Ever been curious about a colleague’s earnings? Every year on November 1st, people in Finland get the chance to find out when the government publishes the taxable income of all its citizens.

Dubbed ‘National Jealousy Day’ by the New York Times, it’s become something of an event. Journalists queue outside the tax office waiting to trawl through thousands of pages of Finland taxes data that’s published at 8am.

This year’s top earners were mostly from digital companies - employees of the mobile game company Supercell made up half of the top 10.

Supercell CEO Ilkka Paananen was Finland’s highest paid person in 2017, with €65.2 million ($74.4 million) in combined salaries and capital gains, while another Supercell executive was in second place.

The founder and CEO of fast money transaction startup Bittisiirto, Alexander Hanhikoski, was the third highest paid, according to Finnish broadcaster YLE.

Only 12 women were among those with the top 100 highest incomes. The highest-earning businesswoman, Ulla Riitta Sjöström, came in at 28th, with earnings of €9 million.

Finland taxes compared to other countries
Image: OECD Data

Tax revenues were up 3.5% in 2017, with the central government taking €46.8 billion. Taxpayers earned taxable income worth €140 billion.

Workers in Finland pay one of the highest rates of tax in the world - in 2016, tax on personal income was 13% of GDP, compared to 1.8% in Chile, according to data released by the OECD.

But most Finns (79%) are happy to pay their taxes, according to a survey carried out by the country’s Tax Administration last year, with 96% agreeing it’s important to collect tax to maintain the welfare state.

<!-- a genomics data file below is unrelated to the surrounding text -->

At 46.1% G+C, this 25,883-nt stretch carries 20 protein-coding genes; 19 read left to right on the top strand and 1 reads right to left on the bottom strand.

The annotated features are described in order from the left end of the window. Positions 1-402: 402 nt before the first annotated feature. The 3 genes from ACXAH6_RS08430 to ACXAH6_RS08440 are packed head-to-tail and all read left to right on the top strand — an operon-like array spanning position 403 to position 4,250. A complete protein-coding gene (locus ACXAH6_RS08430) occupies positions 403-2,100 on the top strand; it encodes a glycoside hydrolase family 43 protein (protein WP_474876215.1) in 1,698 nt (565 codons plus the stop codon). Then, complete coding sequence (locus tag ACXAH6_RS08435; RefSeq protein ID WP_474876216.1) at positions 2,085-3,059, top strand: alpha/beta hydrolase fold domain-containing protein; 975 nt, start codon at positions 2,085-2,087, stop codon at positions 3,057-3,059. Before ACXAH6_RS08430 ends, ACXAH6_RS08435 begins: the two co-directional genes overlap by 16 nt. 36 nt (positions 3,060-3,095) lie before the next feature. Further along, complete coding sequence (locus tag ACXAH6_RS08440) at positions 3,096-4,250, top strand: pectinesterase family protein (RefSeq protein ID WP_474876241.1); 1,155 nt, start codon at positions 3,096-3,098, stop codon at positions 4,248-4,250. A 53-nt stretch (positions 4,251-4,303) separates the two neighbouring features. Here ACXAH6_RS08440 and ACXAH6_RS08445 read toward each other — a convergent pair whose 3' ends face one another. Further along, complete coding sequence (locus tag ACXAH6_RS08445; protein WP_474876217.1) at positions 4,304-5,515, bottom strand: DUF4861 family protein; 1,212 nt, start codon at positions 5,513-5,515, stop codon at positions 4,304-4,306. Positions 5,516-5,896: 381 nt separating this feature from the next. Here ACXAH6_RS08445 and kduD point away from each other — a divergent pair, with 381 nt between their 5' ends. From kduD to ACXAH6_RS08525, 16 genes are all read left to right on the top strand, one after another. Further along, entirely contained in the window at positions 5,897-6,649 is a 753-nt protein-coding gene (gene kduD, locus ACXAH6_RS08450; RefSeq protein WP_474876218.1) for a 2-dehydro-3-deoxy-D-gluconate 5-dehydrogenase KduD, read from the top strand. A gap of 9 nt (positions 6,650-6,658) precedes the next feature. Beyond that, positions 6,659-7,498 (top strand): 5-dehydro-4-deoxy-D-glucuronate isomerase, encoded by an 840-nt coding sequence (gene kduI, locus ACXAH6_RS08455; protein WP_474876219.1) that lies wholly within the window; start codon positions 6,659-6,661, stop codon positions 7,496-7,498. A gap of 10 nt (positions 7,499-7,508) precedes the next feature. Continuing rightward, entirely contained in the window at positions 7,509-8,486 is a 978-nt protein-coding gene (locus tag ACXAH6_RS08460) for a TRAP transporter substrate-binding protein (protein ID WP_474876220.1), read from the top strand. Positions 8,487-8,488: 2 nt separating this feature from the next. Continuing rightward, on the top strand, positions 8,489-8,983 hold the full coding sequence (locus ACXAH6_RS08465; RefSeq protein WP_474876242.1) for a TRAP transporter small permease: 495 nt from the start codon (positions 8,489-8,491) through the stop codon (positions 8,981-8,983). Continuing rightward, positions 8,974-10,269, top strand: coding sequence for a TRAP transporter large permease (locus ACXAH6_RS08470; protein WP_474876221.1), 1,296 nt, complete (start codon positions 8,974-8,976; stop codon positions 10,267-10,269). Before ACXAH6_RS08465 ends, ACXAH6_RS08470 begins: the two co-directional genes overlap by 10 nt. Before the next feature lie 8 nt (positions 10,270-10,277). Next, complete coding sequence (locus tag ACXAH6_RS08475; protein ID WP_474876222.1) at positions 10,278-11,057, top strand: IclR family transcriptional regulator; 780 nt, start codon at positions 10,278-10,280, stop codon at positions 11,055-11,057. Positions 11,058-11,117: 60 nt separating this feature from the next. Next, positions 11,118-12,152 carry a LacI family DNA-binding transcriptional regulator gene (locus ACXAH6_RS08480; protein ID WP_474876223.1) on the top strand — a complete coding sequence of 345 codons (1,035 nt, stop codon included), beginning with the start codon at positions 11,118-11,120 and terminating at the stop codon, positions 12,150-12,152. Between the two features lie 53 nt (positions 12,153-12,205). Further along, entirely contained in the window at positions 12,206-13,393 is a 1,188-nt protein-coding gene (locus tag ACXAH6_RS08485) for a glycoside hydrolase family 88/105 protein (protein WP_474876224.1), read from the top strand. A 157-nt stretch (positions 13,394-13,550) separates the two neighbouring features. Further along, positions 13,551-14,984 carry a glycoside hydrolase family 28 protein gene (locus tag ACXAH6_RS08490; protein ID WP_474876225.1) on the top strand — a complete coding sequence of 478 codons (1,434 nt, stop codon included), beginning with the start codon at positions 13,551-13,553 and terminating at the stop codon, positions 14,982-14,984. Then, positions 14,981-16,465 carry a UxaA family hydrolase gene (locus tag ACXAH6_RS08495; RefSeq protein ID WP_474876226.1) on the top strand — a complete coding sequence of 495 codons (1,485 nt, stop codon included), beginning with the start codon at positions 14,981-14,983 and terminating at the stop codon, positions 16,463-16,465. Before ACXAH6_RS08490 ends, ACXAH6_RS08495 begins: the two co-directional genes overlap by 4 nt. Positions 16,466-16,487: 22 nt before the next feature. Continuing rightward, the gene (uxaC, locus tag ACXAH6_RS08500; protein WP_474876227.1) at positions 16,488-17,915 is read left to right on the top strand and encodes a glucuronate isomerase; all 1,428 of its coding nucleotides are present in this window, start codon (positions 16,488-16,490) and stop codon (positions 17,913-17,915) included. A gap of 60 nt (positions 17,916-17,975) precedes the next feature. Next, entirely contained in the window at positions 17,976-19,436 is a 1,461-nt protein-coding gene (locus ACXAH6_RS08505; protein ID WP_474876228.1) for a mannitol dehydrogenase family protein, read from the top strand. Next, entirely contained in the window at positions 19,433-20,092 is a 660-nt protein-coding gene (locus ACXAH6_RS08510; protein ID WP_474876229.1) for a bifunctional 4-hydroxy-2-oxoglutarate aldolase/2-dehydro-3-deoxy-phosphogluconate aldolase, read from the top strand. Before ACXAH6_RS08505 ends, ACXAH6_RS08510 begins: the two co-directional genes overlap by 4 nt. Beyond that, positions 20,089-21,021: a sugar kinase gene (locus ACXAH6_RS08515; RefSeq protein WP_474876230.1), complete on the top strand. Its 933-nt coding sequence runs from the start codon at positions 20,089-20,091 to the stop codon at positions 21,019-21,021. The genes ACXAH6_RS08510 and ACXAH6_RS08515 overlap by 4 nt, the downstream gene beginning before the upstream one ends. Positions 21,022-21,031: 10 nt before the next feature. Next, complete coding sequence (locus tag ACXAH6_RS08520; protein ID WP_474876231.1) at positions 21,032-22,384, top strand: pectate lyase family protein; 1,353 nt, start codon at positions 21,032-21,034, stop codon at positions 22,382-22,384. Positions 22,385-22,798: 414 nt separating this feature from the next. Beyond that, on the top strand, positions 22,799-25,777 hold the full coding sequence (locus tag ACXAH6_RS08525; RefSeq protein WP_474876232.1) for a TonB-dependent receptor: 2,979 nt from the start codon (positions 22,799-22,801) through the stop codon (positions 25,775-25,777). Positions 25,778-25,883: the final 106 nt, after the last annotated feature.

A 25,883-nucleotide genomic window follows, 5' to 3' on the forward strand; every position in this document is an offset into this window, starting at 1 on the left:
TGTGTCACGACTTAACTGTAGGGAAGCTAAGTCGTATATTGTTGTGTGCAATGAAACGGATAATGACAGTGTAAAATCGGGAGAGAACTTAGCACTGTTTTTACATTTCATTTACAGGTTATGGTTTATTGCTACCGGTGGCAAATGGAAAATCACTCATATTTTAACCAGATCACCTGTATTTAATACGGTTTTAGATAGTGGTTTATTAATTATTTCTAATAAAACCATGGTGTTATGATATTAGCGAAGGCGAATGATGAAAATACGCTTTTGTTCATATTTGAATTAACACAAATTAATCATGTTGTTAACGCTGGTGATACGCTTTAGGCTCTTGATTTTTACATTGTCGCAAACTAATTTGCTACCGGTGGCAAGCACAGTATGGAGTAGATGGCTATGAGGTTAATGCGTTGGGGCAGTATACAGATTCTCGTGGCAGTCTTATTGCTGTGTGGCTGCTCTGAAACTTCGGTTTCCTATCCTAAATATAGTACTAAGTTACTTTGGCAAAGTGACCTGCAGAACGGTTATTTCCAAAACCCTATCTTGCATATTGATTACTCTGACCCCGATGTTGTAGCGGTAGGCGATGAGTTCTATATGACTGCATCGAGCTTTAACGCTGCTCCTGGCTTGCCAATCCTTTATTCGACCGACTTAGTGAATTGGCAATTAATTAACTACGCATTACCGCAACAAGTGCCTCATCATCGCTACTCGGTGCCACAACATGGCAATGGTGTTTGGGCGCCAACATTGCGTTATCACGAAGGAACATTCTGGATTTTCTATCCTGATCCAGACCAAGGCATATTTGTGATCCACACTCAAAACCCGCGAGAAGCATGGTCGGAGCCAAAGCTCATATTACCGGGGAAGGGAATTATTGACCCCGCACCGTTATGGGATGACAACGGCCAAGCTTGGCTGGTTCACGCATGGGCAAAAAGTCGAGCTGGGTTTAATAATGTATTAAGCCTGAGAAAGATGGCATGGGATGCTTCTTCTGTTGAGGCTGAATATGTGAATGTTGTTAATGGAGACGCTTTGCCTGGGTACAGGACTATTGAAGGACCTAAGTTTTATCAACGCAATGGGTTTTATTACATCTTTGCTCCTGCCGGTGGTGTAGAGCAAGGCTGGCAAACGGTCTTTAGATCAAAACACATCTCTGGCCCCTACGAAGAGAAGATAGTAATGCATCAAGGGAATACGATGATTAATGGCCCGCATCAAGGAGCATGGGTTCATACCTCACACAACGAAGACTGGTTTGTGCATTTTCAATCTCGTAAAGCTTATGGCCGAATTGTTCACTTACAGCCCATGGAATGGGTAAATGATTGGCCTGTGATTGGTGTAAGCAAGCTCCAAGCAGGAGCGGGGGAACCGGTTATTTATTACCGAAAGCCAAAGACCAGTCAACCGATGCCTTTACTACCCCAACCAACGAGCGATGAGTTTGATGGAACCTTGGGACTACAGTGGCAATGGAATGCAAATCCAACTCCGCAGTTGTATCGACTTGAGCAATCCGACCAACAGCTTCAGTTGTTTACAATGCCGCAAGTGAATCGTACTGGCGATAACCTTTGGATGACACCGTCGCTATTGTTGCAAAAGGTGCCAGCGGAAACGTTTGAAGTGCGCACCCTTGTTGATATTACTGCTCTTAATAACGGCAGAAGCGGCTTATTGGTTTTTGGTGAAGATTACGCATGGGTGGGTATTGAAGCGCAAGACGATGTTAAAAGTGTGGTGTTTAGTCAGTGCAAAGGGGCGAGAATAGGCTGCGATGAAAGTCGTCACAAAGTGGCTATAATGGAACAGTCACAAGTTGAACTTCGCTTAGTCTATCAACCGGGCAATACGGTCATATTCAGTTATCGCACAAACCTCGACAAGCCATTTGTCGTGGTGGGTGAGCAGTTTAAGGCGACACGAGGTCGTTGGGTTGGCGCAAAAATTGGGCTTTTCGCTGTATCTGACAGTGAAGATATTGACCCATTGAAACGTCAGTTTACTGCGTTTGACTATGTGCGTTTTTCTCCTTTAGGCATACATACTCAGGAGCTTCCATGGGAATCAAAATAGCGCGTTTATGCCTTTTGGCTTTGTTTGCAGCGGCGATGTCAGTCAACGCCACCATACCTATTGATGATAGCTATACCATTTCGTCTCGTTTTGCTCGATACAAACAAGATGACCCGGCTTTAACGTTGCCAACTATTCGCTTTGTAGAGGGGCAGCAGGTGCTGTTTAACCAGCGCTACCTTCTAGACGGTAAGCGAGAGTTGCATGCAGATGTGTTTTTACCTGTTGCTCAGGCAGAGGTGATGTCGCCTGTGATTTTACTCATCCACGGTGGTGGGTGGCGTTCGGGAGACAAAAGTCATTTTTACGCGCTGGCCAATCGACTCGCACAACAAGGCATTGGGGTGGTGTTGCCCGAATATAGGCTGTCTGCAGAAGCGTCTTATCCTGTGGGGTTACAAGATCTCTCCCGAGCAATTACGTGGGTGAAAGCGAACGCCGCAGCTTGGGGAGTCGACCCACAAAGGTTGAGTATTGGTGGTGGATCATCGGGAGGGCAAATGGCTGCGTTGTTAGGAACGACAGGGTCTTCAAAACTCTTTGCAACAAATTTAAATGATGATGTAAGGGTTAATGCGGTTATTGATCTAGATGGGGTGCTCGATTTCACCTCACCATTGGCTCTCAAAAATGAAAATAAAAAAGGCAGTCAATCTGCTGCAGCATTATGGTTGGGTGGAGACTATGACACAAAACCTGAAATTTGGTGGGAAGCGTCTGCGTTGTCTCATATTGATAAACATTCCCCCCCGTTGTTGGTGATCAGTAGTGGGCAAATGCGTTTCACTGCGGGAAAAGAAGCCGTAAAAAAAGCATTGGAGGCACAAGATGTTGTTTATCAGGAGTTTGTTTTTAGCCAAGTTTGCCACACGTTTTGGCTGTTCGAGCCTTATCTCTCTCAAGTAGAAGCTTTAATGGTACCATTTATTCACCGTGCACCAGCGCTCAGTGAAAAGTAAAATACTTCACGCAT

Image: Vero

So why make everyone’s tax bills - and earnings - public? It’s all to do with the government’s transparency laws. The idea is to help Finland avoid a growing gap between rich and poor, by forcing employers to balance pay.

“We’re looking at the gap between normal people and those rich, rich people - is it getting too wide?” Tuomo Pietilainen, an investigative reporter at daily newspaper Helsingin Sanomat told the New York Times.

“When we do publish the Finland tax figures, the people who have lower salaries start to think, ‘Why do my colleagues make more?’ Our work has the effect that people are paid more.”

But greater transparency doesn’t necessarily make people happier. Salaries were made searchable online at the University of California in 2008 - and a subsequent study found those lower-paid earners were less happy in their job after they knew what colleagues were earning.

One of the study’s authors, Alexandre Mas, said: “More information may not be something which improves overall wellbeing.”